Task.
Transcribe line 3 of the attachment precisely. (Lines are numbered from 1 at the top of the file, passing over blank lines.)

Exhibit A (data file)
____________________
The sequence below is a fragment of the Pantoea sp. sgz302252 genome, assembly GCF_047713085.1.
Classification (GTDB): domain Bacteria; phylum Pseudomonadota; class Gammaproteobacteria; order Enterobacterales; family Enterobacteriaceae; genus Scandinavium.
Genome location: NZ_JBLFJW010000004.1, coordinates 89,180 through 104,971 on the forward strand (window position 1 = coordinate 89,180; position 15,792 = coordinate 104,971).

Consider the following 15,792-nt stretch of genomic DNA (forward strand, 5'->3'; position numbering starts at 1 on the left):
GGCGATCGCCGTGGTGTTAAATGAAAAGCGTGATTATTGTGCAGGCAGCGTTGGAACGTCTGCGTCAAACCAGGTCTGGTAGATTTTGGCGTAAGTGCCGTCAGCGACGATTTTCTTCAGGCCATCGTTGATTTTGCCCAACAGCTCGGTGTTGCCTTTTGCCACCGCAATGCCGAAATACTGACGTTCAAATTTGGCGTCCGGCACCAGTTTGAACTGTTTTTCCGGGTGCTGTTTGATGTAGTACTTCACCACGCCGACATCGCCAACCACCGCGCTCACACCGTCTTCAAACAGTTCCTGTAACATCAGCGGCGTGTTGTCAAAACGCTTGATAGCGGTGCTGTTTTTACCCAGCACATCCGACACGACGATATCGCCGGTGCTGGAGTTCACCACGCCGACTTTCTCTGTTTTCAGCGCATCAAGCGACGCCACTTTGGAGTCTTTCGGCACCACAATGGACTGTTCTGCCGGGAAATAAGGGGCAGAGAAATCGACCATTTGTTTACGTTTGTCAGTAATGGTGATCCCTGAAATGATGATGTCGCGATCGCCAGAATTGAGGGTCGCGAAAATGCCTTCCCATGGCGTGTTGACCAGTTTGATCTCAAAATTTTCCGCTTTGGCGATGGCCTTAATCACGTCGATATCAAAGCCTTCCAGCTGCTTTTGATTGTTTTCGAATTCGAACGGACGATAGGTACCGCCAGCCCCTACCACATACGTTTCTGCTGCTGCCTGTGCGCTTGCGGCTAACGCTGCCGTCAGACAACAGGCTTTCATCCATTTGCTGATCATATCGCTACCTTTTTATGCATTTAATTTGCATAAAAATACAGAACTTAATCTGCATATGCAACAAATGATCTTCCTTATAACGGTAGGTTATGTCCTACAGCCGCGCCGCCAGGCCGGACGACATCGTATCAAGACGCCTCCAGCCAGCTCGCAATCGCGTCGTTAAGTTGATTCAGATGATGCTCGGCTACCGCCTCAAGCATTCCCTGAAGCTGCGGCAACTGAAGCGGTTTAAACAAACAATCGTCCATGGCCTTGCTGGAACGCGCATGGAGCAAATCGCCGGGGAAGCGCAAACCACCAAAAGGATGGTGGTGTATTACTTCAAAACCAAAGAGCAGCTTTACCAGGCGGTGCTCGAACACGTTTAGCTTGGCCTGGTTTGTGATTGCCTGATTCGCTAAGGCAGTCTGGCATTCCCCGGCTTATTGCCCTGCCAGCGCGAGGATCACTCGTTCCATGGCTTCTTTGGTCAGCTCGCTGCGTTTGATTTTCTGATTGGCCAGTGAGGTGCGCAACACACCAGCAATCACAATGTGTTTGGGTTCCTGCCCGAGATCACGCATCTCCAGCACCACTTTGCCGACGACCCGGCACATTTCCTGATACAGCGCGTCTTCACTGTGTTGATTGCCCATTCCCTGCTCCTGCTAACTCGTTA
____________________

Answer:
Genome location: NZ_JBLFJW010000004.1, coordinates 89,180 through 104,971 on the forward strand (window position 1 = coordinate 89,180; position 15,792 = coordinate 104,971).